WHO warns of fake cancer drug circulating in the US, Europe

Alia Paavola -

The World Health Organization is warning patients, physicians and pharmacies about a fake cancer drug that is circulating in the U.S. and Europe, according to The Guardian.

The fake drug is packaged to resemble the oral cancer treatment Iclusig, which contains the active ingredient ponatinib to fight chronic leukemia and acute lymphoblastic leukemia.

However, the fake drug does not have the active ingredient, which makes it ineffective.

"There's no active ingredient, so it's a really high value product," Michael Deats, who leads the group that runs surveillance on fake medications at the WHO, told The Guardian. "It's dangerous. We're concerned about this one."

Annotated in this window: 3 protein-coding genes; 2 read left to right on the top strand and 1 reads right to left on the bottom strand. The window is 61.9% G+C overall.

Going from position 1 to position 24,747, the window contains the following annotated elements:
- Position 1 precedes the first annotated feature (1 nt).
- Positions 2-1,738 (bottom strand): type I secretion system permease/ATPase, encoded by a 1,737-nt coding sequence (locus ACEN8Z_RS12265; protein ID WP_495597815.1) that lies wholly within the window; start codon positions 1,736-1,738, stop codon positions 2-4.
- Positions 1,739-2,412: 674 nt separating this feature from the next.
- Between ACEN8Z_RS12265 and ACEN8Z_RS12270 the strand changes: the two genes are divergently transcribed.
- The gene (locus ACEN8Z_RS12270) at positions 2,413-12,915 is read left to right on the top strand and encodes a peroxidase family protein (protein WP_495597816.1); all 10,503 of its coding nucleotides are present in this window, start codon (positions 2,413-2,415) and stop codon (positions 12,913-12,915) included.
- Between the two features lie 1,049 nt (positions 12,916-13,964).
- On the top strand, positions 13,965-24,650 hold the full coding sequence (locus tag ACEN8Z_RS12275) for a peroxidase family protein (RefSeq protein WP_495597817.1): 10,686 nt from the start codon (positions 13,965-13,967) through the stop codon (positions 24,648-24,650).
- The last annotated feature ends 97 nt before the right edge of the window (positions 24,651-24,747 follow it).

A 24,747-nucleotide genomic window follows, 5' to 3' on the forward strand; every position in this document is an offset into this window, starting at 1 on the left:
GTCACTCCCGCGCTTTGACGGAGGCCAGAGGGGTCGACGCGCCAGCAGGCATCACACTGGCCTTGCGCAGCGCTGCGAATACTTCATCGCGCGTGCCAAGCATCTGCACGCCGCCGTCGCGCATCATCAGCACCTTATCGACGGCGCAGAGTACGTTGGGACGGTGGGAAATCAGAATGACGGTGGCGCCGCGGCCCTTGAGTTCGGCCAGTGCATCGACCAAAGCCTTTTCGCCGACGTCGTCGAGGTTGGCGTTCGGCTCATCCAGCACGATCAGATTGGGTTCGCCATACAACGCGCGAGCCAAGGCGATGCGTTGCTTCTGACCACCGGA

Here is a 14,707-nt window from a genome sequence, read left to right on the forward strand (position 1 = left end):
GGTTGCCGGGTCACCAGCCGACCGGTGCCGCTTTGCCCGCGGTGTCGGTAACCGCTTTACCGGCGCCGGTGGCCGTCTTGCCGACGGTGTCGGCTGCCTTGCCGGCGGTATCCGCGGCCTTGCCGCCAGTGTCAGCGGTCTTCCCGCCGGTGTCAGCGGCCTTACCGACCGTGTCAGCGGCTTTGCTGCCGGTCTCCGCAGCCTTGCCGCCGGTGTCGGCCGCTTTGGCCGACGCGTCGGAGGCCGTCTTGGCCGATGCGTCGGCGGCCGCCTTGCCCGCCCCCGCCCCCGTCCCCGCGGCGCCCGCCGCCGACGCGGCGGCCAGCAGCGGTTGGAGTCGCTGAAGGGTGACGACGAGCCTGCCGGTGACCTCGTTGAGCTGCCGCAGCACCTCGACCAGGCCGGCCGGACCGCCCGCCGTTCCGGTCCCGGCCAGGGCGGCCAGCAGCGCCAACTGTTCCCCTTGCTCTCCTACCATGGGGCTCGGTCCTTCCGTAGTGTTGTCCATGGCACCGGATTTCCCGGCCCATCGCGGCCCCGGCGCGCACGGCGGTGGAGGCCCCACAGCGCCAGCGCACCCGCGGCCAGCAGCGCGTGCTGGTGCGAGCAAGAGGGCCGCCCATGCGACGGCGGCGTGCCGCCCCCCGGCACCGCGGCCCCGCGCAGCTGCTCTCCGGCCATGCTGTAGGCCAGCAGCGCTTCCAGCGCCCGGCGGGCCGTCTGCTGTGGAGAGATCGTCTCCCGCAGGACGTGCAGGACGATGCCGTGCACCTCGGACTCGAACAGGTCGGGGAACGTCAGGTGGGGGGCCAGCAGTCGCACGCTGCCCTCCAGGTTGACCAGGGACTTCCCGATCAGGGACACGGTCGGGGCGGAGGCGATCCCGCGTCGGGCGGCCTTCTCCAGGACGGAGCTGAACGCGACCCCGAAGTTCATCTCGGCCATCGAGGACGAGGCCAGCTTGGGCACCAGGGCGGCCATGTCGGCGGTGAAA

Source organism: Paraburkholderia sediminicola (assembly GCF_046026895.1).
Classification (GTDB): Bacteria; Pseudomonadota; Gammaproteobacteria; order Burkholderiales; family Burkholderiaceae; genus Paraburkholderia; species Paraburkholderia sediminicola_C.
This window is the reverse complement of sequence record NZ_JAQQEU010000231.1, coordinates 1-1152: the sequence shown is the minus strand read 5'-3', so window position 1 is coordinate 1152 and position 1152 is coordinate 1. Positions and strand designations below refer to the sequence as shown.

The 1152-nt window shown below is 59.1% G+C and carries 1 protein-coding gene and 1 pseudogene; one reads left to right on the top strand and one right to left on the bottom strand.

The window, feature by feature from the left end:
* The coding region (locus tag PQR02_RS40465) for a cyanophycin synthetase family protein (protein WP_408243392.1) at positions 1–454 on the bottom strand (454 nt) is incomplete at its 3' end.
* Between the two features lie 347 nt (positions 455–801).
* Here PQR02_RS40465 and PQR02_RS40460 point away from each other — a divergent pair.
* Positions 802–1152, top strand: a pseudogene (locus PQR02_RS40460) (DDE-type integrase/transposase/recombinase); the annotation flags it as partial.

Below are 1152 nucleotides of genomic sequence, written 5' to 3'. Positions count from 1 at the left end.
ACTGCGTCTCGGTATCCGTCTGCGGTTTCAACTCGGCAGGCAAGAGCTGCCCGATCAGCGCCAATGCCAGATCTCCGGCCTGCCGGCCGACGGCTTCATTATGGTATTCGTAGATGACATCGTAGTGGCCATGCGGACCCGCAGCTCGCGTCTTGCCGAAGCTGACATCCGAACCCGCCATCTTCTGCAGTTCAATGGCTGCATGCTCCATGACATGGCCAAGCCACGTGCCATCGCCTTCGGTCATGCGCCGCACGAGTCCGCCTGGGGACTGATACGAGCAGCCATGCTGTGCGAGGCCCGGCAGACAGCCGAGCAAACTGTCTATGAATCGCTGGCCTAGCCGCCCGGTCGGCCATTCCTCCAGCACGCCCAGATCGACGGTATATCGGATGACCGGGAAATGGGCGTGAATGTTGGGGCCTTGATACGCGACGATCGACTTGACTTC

Iclusig is expensive, priced around $13,500, or $450 a pill, in the U.S.

"Just the mere fact it's circulating [is a concern]. You don't know how much there is, you don’t know what quantities are in existence, and there are sometimes wholesalers that will act unscrupulously, and that’s how it can get into the system as well. Everyone needs to be on their guard that this is in circulation," Mr. Deats said.

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